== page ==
Figure 6. Effect of FP on ultraviolet (UVB)-induced AKT and MAPKs phosphorylation in APRE-19 cells and mouse retina. Representative blot and quantitative analysis of AKT, p-AKT, ERK, p-ERK1/2, JNK, p-JNK, p38, and p-p38 in (A) ARPE-19 cells and (B) mouse retina. β-Actin was used as a loading control. The band density was normalized using each total protein. Each band was densitometrically quantified by image analysis. ** p < 0.01, *** p < 0.001 vs. N; # p < 0.05, ## p < 0.01, and ### p < 0.001 vs. C. Values are means ± SEM. Significant differences between the groups were determined by ANOVA followed by Duncan’s multiple range test. N, Normal; C, Control; P-Y, Yellow Paprika; P-O, Orange Paprika; FP-Y, Fermented P-Y; FP-O, Fermented P-O.
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Figure 7. Effect of FP on LPS-induced MAPKs activation in RAW 264.7 macrophages. Levels of phosphorylated ERK1/2, JNK, and p38 were assessed by immunoblot analysis. β-Actin was used as a loading control. Each band was densitometrically quantified by image analysis. ** p < 0.01, *** p < 0.001 vs. N; ## p < 0.01, and ### p < 0.001 vs. C; ǂ p < 0.01 vs. P-Y or P-O. Values are means ± SEM. Significant differences between the groups were determines by ANOVA followed by Duncan’s multiple range test. LPS, Lipopolysaccharides; N, Normal; C, Control; P-Y, Yellow Paprika; P-O, Orange Paprika; FP-Y, Fermented P-Y; FP-O, Fermented P-O.
Figure 7. Effect of FP on LPS-induced MAPKs activation in RAW 264.7 macrophages. Levels of phosphorylated ERK1/2, JNK, and p38 were assessed by immunoblot analysis. β-Actin was used as a loading control. Each band was densitometrically quantified by image analysis. ** p < 0.01, *** p < 0.001 vs. N; ## p < 0.01, and ### p < 0.001 vs. C; ǂ p < 0.01 vs. P-Y or P-O. Values are means ± SEM. Significant differences between the groups were determines by ANOVA followed by Duncan’s multiple range test. LPS, Lipopolysaccharides; N, Normal; C, Control; P-Y, Yellow Paprika; P-O, Orange Paprika; FP-Y, Fermented P-Y; FP-O, Fermented P-O.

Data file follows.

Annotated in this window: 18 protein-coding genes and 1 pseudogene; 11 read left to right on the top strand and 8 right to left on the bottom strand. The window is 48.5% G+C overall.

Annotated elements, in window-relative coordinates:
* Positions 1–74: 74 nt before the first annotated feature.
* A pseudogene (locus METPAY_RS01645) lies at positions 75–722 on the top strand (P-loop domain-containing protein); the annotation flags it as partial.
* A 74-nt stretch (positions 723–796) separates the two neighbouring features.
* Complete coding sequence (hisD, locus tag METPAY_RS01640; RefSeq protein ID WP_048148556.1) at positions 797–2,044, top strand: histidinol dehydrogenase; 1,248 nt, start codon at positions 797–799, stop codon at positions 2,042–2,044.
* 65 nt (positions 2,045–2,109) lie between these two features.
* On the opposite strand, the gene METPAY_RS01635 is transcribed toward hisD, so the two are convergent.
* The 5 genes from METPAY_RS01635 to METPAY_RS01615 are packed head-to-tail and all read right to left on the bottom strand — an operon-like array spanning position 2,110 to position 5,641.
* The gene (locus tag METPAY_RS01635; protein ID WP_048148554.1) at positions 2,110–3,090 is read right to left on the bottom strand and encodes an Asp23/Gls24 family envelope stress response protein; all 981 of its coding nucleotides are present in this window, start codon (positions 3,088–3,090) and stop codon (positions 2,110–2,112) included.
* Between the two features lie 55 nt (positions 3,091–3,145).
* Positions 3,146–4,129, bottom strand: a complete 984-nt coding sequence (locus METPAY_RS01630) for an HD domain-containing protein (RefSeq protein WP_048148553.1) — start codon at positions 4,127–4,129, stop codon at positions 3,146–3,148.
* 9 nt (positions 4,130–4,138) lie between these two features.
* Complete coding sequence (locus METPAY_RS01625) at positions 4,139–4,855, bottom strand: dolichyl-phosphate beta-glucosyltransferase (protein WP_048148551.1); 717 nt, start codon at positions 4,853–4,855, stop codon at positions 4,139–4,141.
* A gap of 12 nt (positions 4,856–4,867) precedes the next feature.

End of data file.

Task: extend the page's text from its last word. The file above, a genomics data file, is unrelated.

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Table 1. Physicochemical content and radical scavenging ability.
Table 1. Physicochemical content and radical scavenging ability.
TPC
(GAE, mg/g)
TFC
(QE, mg/g)
VC
(mg/100 g)
DPPH Radical Scavenging Activity (%)ABTS Radical Scavenging Activity (%)
P-Y81.59 ± 0.018.78 ± 0.041.98 ± 0.0224.29 ± 0.5648.25 ± 1.21
P-O70.52 ± 0.118.00 ± 0.091.88 ± 0.0225.09 ± 0.8650.70 ± 0.39
FP-Y84.17 ± 0.549.59 ± 0.852.05 ± 0.0734.51 ** ± 0.5455.14 ** ± 1.28
FP-O81.53 ± 0.408.69 ± 0.292.03 # ± 0.0328.26 ## ± 1.2253.45 # ± 0.24
AA- -95.52 ± 0.12-
Trolox- --94.66 ± 0.06
Values are means ± SD of three independent experiments. ** p < 0.01 vs. P-Y; # p < 0.05, ## p < 0.01 vs. P-O. TPC, total polyphenol content; GAE, gallic acid equivalent; TFC, total flavonoid content; QE, quercetin equivalent; VC, vitamin C content; DPPH; 2,2-diphenyl-1-pycrylhydrazyl; ABTS, 2,2′-azino-bis (3-ethylbenzothiazoline-6-sulphonic acid); P-Y, Yellow Paprika; P-O, Orange Paprika; FP-Y, Fermented P-Y; FP-O, Fermented P-O; AA, Ascorbic acid.